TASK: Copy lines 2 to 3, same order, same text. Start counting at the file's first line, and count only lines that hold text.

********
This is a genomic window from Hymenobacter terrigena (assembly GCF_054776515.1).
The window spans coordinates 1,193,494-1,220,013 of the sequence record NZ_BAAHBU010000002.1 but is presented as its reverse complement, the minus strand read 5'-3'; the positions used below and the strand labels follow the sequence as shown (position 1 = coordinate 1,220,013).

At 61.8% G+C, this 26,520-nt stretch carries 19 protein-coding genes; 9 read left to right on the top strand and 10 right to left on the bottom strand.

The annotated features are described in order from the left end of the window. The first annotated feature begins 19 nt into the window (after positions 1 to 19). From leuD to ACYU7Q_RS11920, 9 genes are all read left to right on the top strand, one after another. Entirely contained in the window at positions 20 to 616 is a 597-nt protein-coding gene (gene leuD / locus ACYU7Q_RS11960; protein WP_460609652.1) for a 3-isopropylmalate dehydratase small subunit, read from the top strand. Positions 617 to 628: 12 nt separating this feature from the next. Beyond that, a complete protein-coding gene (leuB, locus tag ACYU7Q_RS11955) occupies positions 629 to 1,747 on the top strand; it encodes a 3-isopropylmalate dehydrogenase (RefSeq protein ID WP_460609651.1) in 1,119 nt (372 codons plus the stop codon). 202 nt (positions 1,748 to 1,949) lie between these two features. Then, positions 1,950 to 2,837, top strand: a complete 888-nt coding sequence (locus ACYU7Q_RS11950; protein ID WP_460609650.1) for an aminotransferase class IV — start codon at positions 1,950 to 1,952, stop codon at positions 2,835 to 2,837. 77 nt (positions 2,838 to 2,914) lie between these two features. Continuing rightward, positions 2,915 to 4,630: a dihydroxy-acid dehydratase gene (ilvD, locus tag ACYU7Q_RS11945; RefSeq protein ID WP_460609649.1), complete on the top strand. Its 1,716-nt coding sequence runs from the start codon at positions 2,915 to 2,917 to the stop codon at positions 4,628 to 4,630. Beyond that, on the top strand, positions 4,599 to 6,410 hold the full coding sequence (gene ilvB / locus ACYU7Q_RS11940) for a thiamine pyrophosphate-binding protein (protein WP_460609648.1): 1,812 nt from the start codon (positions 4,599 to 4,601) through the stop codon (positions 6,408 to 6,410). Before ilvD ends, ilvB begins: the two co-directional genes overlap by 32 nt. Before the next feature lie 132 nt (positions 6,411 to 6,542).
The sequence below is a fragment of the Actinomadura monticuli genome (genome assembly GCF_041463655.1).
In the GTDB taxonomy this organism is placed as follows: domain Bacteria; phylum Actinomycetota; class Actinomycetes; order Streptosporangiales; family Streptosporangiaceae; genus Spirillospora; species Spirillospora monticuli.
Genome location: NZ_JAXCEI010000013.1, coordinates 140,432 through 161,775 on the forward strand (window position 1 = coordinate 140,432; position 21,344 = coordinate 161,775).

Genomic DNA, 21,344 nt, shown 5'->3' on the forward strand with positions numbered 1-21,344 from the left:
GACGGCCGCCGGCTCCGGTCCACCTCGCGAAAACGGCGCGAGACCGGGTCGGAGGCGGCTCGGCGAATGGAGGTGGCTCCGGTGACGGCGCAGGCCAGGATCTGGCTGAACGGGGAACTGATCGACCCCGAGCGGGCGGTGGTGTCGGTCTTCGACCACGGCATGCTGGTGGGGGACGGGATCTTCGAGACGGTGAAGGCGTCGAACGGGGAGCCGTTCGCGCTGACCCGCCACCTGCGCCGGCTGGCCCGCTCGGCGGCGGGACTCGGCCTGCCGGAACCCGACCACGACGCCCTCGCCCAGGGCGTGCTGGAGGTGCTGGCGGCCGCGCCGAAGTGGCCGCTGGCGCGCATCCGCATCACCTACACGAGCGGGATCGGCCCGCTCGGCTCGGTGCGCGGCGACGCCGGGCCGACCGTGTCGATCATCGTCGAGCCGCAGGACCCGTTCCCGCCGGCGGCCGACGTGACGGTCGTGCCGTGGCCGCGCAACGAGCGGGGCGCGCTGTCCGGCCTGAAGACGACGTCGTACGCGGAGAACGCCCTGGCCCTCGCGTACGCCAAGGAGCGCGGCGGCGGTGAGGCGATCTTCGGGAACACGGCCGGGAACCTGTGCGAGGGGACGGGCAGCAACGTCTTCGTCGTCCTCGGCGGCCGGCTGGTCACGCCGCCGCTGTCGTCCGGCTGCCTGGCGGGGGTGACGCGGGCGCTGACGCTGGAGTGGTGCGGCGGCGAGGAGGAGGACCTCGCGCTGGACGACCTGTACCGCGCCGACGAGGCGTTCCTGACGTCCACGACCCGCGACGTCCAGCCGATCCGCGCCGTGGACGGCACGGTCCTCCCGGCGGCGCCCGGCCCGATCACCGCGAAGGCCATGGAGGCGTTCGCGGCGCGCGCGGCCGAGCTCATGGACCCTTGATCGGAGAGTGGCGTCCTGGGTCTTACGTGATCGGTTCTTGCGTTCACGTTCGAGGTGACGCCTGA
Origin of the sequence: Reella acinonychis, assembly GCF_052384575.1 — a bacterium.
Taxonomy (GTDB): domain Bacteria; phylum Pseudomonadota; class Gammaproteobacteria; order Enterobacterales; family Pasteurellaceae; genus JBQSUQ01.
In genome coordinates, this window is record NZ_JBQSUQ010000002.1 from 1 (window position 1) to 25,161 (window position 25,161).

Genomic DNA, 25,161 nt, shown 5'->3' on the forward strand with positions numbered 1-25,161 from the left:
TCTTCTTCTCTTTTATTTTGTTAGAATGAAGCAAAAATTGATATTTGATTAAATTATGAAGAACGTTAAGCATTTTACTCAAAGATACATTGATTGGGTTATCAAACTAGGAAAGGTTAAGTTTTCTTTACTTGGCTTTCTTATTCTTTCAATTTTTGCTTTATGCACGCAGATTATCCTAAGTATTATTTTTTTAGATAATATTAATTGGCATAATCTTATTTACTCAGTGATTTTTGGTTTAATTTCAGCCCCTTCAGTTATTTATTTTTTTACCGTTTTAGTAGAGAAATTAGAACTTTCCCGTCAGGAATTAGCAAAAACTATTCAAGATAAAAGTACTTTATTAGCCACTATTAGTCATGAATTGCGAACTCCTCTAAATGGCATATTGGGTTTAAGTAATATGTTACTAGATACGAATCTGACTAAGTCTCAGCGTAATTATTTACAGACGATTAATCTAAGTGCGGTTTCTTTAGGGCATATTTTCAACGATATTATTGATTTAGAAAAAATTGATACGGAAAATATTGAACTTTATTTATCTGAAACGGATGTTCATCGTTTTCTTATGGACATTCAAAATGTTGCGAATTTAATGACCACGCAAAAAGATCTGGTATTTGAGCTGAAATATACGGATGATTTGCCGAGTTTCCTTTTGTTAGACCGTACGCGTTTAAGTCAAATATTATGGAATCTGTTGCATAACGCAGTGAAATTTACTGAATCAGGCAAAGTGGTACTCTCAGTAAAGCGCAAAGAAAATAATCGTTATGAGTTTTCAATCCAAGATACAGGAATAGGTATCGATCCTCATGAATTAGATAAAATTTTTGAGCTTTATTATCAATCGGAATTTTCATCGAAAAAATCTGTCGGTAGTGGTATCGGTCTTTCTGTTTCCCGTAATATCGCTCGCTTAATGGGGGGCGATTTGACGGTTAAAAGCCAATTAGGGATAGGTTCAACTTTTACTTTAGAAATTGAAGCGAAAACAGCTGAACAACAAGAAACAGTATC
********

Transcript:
The window spans coordinates 1,193,494-1,220,013 of the sequence record NZ_BAAHBU010000002.1 but is presented as its reverse complement, the minus strand read 5'-3'; the positions used below and the strand labels follow the sequence as shown (position 1 = coordinate 1,220,013).

At 61.8% G+C, this 26,520-nt stretch carries 19 protein-coding genes; 9 read left to right on the top strand and 10 right to left on the bottom strand.